On the crime prevention front, Canadians want to see lower crime rates and crime prevention investment taking place because it is cost effective and it means eliminating victims. There are no victims when the crime is prevented in the first place. Well, this government slashed those programs and is now bringing in this piece of legislation. It is trumpeting how effective it wants to be on crime when the impact, over a quarter of century, has been one robbery and one assault.

The government has cut back on addiction programs. I will come back a little later to what even Republicans in the United States are saying, and Newt Gingrich was quoted earlier. Republicans in the United States have come around in that we have to beef up funding for addiction programs to bring down the crime rate. What has this government done? Exactly the opposite.

Just a few scant weeks before this government came to power, the NDP brought forward a private member's bill. I was in this House when that vote was held and there were police officers and firefighters in the gallery. The NDP brought forward legislation for a public safety officer compensation fund. Conservatives at that time voted for that legislation. Firefighters, police officers and their families were very happy with that.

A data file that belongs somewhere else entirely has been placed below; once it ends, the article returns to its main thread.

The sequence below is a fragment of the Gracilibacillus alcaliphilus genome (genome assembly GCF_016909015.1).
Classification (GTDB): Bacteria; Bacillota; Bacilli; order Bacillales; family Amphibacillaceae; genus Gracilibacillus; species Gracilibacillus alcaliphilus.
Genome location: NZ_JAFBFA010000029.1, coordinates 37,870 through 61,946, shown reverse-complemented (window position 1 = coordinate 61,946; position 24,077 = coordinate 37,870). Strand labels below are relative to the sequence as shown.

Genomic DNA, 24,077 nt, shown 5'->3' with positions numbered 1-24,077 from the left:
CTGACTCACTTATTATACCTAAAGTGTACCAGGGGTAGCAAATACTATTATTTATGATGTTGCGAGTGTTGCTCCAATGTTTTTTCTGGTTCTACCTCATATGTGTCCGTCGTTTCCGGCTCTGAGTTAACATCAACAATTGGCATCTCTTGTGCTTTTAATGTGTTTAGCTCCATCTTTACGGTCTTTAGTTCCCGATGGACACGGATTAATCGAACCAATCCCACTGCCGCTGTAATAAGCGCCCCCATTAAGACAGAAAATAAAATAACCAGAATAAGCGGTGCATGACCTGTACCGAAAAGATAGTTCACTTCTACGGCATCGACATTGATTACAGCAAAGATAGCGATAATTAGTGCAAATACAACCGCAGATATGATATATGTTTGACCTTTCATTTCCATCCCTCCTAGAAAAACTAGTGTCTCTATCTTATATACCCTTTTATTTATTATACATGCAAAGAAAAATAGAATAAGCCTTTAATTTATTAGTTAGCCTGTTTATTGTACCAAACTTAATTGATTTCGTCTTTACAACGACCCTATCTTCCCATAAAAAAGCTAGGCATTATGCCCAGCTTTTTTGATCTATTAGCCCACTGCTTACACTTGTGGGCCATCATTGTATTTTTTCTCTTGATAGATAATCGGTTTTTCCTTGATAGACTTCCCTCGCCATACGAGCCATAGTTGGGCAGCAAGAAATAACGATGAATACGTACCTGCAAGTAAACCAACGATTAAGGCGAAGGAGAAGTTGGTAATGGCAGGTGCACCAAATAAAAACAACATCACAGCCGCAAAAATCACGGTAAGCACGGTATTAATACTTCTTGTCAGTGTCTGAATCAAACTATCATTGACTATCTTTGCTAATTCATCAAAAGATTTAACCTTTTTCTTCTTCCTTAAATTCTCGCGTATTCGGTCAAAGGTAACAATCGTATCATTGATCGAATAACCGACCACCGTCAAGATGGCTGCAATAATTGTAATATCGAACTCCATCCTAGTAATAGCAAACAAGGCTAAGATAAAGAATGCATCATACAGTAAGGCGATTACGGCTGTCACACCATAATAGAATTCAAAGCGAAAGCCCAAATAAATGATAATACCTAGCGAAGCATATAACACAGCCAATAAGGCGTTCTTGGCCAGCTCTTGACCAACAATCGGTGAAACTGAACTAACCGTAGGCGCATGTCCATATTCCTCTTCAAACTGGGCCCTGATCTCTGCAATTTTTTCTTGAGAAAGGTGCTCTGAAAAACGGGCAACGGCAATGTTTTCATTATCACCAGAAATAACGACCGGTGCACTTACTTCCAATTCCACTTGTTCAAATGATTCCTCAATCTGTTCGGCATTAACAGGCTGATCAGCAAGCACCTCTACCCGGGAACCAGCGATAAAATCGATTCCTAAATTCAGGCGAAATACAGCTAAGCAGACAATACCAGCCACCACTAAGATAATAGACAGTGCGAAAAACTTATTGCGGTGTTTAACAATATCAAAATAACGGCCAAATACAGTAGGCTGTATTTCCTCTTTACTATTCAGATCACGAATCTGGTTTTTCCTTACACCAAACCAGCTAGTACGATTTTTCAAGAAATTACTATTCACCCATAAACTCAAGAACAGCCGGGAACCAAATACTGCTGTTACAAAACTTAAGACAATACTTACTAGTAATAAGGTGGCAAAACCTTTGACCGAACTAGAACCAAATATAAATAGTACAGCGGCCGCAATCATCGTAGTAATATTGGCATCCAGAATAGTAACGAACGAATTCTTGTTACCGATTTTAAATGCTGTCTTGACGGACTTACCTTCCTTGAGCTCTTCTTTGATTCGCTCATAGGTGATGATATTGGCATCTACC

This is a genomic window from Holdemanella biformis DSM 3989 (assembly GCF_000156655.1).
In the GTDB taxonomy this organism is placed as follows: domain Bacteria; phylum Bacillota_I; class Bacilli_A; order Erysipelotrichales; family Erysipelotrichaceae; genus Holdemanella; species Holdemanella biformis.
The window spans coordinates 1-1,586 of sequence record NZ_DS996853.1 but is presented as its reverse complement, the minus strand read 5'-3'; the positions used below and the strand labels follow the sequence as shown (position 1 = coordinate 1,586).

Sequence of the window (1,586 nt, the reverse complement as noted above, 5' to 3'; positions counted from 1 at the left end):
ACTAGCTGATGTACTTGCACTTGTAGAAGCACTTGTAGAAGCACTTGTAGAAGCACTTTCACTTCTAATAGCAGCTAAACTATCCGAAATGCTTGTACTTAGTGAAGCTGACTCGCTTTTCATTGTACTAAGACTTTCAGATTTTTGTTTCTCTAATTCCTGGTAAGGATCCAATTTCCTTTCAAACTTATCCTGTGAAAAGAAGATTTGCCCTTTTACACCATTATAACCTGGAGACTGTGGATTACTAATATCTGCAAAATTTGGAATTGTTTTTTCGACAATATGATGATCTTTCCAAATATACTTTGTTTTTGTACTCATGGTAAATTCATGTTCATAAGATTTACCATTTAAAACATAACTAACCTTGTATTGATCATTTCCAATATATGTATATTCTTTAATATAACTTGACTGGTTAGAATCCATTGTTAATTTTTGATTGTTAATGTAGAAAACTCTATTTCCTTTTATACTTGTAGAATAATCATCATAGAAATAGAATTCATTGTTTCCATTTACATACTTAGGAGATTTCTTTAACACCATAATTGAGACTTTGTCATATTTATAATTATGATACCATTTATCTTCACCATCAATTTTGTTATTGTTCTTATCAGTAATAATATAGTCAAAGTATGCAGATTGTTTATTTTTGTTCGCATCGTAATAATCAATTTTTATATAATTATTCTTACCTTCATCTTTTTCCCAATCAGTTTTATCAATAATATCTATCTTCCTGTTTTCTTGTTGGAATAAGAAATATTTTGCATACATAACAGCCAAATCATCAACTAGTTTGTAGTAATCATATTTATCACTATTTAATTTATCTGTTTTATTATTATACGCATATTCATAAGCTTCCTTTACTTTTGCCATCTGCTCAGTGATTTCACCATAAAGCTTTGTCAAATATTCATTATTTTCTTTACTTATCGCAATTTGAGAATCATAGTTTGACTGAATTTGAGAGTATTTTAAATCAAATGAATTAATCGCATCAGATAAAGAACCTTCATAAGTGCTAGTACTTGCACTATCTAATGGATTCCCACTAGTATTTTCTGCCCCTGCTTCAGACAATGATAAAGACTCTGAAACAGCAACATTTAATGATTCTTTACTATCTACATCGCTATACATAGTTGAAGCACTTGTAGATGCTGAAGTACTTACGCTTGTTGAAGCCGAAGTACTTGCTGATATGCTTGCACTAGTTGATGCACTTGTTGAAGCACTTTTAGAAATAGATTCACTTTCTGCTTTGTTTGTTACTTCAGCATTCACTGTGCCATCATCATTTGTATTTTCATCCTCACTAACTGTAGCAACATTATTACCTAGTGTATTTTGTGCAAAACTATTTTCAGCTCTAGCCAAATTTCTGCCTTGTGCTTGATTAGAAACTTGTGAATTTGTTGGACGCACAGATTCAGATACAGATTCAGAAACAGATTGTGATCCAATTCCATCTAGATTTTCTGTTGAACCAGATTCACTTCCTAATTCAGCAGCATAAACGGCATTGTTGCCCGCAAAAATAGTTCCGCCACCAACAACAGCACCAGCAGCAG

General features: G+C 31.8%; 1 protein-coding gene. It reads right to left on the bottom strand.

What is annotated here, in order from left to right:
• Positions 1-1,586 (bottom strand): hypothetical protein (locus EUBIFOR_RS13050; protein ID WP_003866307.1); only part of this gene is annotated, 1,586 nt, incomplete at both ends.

Context : Debate

Canadians are very principled people. Whether they are in South Shore, St. Margarets or northern Alberta in Edmonton they understand that a regime whose secret police and paramilitaries and militaries are guilty of murder should not be given a reward for having committed those crimes.

Then of course just a few months ago we had this government bring forward other legislation. As we know, the IRS and the American state department has deplored Panama for its money laundering of drug money. There are illegal drug gangs that money launder through Panama. What did the government do? Again, it gave it a stamp of approval and actually has put in place a trade agreement, which the NDP is sharply opposed to, that allows for more cover up of the money laundering and tax evasion that is taking place in Panama. There is no tax information agreement in place. The government, in a sort of weak way, requested it. At this point in time, to put that trade agreement in place is fueling that kind of dirty drug money laundering that is taking place in Panama today.